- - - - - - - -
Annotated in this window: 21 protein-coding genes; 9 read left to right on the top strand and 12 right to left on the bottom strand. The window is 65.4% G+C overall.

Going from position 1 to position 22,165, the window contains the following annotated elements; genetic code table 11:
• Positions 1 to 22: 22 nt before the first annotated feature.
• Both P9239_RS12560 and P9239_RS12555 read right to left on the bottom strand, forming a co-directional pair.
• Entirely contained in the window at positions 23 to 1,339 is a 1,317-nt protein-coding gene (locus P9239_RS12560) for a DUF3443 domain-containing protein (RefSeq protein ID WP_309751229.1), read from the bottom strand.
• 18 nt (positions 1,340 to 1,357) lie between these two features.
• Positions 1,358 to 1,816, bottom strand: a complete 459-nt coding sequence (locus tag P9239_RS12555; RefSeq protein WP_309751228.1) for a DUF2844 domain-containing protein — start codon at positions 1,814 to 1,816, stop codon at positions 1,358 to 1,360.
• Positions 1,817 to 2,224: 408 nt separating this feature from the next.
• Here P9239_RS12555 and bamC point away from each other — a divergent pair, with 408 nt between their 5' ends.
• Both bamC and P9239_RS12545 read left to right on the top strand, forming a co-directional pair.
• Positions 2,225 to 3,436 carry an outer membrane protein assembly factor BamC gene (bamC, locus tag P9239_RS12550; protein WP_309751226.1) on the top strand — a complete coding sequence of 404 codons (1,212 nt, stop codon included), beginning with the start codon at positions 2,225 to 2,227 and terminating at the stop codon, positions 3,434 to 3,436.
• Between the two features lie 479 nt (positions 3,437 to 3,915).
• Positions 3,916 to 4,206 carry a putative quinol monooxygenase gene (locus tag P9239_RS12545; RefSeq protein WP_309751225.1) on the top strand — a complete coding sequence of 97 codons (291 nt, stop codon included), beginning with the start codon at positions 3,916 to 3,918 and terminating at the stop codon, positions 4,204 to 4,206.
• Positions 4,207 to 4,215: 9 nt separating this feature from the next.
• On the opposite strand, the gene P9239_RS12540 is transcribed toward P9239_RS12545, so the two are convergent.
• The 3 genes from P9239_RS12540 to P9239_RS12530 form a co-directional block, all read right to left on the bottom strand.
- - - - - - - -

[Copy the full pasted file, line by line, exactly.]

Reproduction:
Annotated in this window: 21 protein-coding genes; 9 read left to right on the top strand and 12 right to left on the bottom strand. The window is 65.4% G+C overall.

Going from position 1 to position 22,165, the window contains the following annotated elements; genetic code table 11:
• Positions 1 to 22: 22 nt before the first annotated feature.
• Both P9239_RS12560 and P9239_RS12555 read right to left on the bottom strand, forming a co-directional pair.
• Entirely contained in the window at positions 23 to 1,339 is a 1,317-nt protein-coding gene (locus P9239_RS12560) for a DUF3443 domain-containing protein (RefSeq protein ID WP_309751229.1), read from the bottom strand.
• 18 nt (positions 1,340 to 1,357) lie between these two features.
• Positions 1,358 to 1,816, bottom strand: a complete 459-nt coding sequence (locus tag P9239_RS12555; RefSeq protein WP_309751228.1) for a DUF2844 domain-containing protein — start codon at positions 1,814 to 1,816, stop codon at positions 1,358 to 1,360.
• Positions 1,817 to 2,224: 408 nt separating this feature from the next.
• Here P9239_RS12555 and bamC point away from each other — a divergent pair, with 408 nt between their 5' ends.
• Both bamC and P9239_RS12545 read left to right on the top strand, forming a co-directional pair.
• Positions 2,225 to 3,436 carry an outer membrane protein assembly factor BamC gene (bamC, locus tag P9239_RS12550; protein WP_309751226.1) on the top strand — a complete coding sequence of 404 codons (1,212 nt, stop codon included), beginning with the start codon at positions 2,225 to 2,227 and terminating at the stop codon, positions 3,434 to 3,436.
• Between the two features lie 479 nt (positions 3,437 to 3,915).
• Positions 3,916 to 4,206 carry a putative quinol monooxygenase gene (locus tag P9239_RS12545; RefSeq protein WP_309751225.1) on the top strand — a complete coding sequence of 97 codons (291 nt, stop codon included), beginning with the start codon at positions 3,916 to 3,918 and terminating at the stop codon, positions 4,204 to 4,206.
• Positions 4,207 to 4,215: 9 nt separating this feature from the next.
• On the opposite strand, the gene P9239_RS12540 is transcribed toward P9239_RS12545, so the two are convergent.
• The 3 genes from P9239_RS12540 to P9239_RS12530 form a co-directional block, all read right to left on the bottom strand.